- The Washington Times - Sunday, September 29, 2002

Much of the Washington area's long quest for baseball has been centered on a new stadium and with good reason. All pro sports have a long-documented and deep edifice complex, and no one questions that baseball cannot survive and flourish here without a new ballpark; preferably one that does not cripple its host jurisdiction in the process.
That's why bid groups in the District and Northern Virginia are working to refine their stadium development plans. Most recently, Washington leaders have centered on the RFK Stadium area, two spots between Mount Vernon Square and Union Station, land west of the Southeast Federal Center, and the area directly north of Union Station as potential sites.
But building a stadium would be only the start of the battle of building baseball in the Washington area. If a club is relocated to the District or Northern Virginia, the group there must at once build an effective sales and marketing operation, begin ticketing, create formal mechanisms for community outreach, negotiate all-important broadcast contracts, set up its entire baseball operations and hire nearly 200 staff members.
In essence, a business generating more than $130million per year in revenue at the outset and footholds in areas as diverse as real estate and international player scouting must be created nearly from scratch, and perhaps within a matter of weeks. Baseball history is rife with major, last-minute changes to team operations or locales, with former contraction candidates Montreal and Minnesota and the Seattle Pilots-turned-Milwaukee Brewers only the most recent of examples.
It's a challenge both local groups relish and say could be done inside of a month if required.
"We're all guilty of getting too fixated on the physical, but there is a whole host of needs beyond that needing to get done in the event of a [team] move," said Bobby Goldwater, president of the D.C. Sports & Entertainment Commission. "I think about it all the time. Anything can get done in a very short period of time. It's a matter to what degree and how well."
When the Pilots moved to Milwaukee in 1970 and the Washington Senators to Texas following the 1971 season, both moves were chaotic. Somewhat similar to legal challenges now surrounding the Expos, the Pilots spent the winter of 1969-70 in bankruptcy court. Baseball executives furiously tried to find new owners to calm Seattle's unstable and unprofitable situation. Nothing worked, and by the time the sale to Bud Selig's Milwaukee-based group worked through the bankruptcy court, just seven days remained before Opening Day.
Little had been done in advance on ticket and sponsorship sales and marketing. Even worse, Selig and the Brewers faced a jilted fan base still scarred from the move of their beloved Braves to Atlanta four years earlier and the dominance of the Green Bay Packers in Wisconsin.
The Rangers did not fare much better. Owner Bob Short, having six months to prepare for the 1972 season in Texas, succeeded in expanding Arlington Stadium. But that marked the high point of preparations for the move. Little marketing was done to promote the legendary Ted Williams, who moved with the club to manage that first year as a favor to Short and then departed after a 54-100 season. Short was gone himself a year later. Attendance, supposedly a prime issue in the move from Washington, barely improved in 1972 (662,974) from the final year at RFK Stadium (655,156).
The Brewers and Rangers continued to face significant troubles in their early days, fueled in part by their inability to set up solid baseball and business operations right away. It took six years before the Brewers became one of the top draws in the American League and nine before a winning team emerged.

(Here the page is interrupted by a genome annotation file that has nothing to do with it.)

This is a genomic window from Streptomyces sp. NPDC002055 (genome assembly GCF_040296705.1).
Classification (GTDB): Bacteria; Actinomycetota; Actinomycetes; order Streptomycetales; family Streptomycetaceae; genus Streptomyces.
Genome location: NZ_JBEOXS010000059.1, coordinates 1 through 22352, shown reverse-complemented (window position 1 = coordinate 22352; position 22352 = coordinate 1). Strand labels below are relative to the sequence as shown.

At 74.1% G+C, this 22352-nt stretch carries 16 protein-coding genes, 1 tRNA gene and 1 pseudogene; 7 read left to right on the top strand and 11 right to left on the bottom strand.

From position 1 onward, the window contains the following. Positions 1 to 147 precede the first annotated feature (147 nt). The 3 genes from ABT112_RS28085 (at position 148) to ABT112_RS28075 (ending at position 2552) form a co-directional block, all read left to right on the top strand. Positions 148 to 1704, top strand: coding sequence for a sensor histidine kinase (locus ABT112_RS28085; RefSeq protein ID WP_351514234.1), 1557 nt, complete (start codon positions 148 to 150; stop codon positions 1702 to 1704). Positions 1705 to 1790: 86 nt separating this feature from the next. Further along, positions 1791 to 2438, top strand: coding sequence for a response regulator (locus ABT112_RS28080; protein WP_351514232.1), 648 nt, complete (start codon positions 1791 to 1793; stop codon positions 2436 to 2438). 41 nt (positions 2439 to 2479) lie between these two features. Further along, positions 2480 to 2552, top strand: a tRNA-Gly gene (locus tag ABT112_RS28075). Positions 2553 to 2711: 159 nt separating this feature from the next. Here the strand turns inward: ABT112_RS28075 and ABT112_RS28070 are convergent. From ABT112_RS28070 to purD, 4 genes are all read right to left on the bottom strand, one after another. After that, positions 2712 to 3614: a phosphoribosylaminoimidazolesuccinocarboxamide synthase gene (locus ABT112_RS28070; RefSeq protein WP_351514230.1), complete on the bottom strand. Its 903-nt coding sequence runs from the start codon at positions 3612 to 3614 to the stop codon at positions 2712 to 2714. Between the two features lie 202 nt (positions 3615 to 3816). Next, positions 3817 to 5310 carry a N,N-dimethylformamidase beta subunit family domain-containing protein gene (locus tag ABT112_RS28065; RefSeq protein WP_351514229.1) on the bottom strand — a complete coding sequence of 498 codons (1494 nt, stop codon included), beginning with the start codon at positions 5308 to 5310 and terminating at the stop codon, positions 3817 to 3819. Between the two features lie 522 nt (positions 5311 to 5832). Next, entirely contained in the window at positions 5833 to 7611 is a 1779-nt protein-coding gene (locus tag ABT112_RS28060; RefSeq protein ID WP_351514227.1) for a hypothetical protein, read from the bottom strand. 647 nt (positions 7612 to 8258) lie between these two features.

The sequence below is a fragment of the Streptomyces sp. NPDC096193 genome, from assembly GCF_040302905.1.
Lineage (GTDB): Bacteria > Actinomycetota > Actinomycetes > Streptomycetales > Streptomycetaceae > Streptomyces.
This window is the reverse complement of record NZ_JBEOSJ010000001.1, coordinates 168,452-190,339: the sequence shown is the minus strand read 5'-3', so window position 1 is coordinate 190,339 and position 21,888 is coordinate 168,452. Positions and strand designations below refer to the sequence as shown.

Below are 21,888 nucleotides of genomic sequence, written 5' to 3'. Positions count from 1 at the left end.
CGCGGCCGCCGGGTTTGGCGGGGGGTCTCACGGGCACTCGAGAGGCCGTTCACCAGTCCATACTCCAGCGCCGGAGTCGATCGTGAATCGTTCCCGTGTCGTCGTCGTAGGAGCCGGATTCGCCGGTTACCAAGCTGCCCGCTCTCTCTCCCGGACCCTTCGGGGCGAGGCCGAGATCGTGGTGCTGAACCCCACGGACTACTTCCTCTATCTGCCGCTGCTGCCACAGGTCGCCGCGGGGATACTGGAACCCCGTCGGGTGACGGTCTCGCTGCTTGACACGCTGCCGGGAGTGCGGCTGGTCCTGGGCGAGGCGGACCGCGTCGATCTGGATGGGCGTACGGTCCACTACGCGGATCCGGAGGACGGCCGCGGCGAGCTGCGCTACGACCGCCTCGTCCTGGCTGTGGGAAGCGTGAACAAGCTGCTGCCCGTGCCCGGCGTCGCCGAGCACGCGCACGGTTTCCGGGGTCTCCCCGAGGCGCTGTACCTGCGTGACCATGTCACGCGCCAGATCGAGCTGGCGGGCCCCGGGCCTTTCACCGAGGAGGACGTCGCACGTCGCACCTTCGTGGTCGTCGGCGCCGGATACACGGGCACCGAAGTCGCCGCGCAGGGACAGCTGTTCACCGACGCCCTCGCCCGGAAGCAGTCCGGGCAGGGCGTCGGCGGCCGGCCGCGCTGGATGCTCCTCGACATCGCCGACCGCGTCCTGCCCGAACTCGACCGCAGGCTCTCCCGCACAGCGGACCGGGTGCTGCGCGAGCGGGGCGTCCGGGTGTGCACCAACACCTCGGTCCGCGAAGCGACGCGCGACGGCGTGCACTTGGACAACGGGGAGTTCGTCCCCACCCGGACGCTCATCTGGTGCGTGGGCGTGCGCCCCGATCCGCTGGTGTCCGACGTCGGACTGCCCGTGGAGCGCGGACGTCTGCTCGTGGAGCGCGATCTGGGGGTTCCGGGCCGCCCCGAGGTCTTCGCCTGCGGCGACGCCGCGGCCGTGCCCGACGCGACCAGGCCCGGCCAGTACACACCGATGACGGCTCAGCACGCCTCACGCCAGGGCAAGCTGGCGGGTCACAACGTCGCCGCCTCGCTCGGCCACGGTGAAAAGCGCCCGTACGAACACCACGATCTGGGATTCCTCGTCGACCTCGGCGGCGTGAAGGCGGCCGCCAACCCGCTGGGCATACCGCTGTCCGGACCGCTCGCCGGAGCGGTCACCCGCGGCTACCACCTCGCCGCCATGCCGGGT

Success came a bit faster for the Rangers, with four winning seasons in their first eight years. But the club remained a mediocre draw with fans until the Ballpark at Arlington opened in 1994, 22 years after the move from Washington.
To this day, neither team enjoys a strong national following, and the two have only five postseason appearances between them.
"As we obviously saw, these [moves] can happen with very little advance notice," said Gabe Paul Jr., executive director of the Virginia Baseball Stadium Authority.
Paul was director of stadium operations for the Brewers and recalled, "In Milwaukee, we had the benefit of an organization [Seligs Teams Inc.] that had begun some preparations before the Pilots actually moved, and obviously some knowledge about what the Braves had done before. But it was a hectic time. If a similar situation happens here, everything can and will certainly get done. But certain things will simply need to wait and be done as the season progresses."
If a team does move to the Washington area, local owners would inherit all existing club functions, assisting the transition, and many team employees would likely relish the opportunity to keep their jobs. But many front-office positions would need to be refilled, and that inheritance would be of a failed team needing to be heavily repackaged for a local audience and improved across the board.
With so many unknowns, neither bid group has spent much time so far laying out specific operational plans for a new franchise. Both are mindful of the damaging uncertainty experienced in Milwaukee, Texas and currently crippling Montreal.
"Our goal, whether a team is here in 2003 or some other time, is to have a world class organization," said Winston Lord, executive director of the Fred Malek-led Washington Baseball Club. "We feel confident, looking at what Montreal was able to do under their circumstances, that we can put together a great organization in five months, two months or even a week if we had to, and one that can represent baseball well."


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